‘Modi’-fying India, 17 September 2013


‘Modi’-fying India                                                                 17 September 2013

The Bharatiya Janata Party (BJP) has selected Narendra Modi as its prime ministerial candidate for the forthcoming Indian elections. Should the National Democratic Alliance (NDA), in which the BJP is the major and most popular party, win the most number of seats in the 2014 Indian elections, then the BJP has proposed that Mr Modi become prime minister of India.

(The term of the current Lok Sabha (lower house) ends on 31 May 2014. The Election Commission of India, which conducts the Indian election over 3-4 weeks in order to accommodate the large number of Indian voters, has yet to announce actual election dates. The current prime minister, Dr Manmohan Singh, may choose to go to the polls earlier.)

Narendra Modi is a polarising figure. Many Indians, particularly middle class ones, hold him in high regard because, as chief minister of Gujarat since 2002, Modi has boosted the Gujarat economy, encouraged and enabled development, and delivered 24-hour access to electricity throughout the state. He also is a Hindu, a strong Indian nationalist and an advocate and supporter of ‘Hindutva’, which term, according to the Indian Supreme Court, is ‘a synonym of Indianisation, i.e., development of uniform culture by obliterating the differences between all the cultures co-existing in the country’. For Modi, the Indian Army represents an organisation with a ‘uniform culture’.

Thus, Modi favours equality for all Indians, not the ‘appeasement’ which he considers that the Indian National Congress, the major party in the ruling United Progressive Alliance (UPA) and the BJP’s main political rival, of practising. For Congress, all Indians are equal, but some disadvantaged Indian minorities need assistance, support or to be positively discriminated in favour of. These Indians include Dalits (Untouchables), Adivasis (aborigines), Other Backward Classes (OBCs), and minorities, including Muslims. Similarly, Modi does not favour parties lobbying ‘vote banks’, such as Muslims, Untouchables or Brahmins, etc., in the way that Congress traditionally has done. He seeks to appeal to Indians regardless of their location, religion, caste, class, creed, etc. While seemingly a nice ideal, the Indian electoral system does not yet work this way. No longer are there any truly national parties in the way that Congress once was. Instead, apart from the BJP and Congress, regional parties now also are very important political forces. Indian political parties also must appeal to as many sectors of the diverse Indian society as they can.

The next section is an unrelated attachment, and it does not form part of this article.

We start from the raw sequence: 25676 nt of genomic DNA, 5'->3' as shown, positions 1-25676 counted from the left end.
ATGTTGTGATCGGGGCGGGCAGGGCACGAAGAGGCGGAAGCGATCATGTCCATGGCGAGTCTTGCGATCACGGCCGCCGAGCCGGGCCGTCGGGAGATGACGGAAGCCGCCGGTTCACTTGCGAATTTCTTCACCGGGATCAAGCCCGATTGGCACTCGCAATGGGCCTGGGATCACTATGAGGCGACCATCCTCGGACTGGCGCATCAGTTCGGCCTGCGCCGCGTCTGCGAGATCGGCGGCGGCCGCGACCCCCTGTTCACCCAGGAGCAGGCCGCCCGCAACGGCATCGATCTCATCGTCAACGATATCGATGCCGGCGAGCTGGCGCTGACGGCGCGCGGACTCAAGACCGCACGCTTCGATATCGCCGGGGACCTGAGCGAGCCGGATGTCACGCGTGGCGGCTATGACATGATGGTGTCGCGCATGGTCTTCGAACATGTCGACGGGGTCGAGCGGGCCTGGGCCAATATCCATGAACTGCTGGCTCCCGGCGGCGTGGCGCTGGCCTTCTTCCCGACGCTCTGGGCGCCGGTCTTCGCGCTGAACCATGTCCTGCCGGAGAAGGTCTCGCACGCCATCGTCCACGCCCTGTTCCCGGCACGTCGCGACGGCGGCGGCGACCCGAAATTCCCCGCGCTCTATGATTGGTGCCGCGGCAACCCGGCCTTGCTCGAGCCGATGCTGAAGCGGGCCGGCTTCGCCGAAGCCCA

Conversely, Modi is unpopular with some Indians, particularly ‘secularists’ and Muslims. This is because of his mishandling and condoning of serious Hindu-Muslim violence in Gujarat in 2002 that saw 790 Muslims and 254 Hindus killed, 223 people go missing, and a further 2,500 people injured—not to mention economic upheaval and dislocation amongst the affected. Modi also is unpopular with some senior Indian politicians, in particular Bihar’s chief minister, Nitish Kumar, who considers the Gujarati disrespectful and divisive. Kumar’s party, the Janata Dal (United), was an NDA member until 16 June, when it withdrew after Modi was appointed chairman of the BJP’s election campaign committee. This is significant as the JU (D), which is the fifth largest party in the Lok Sabha, has been an NDA stalwart, while Bihar itself has 40 (of 545) Lok Sabha constituencies. (Gujarat has 24.) To enhance his popularity among northern Indians, Modi may stand from Uttar Pradesh, India’s most populous state, with 80 Lok Sabha constituencies.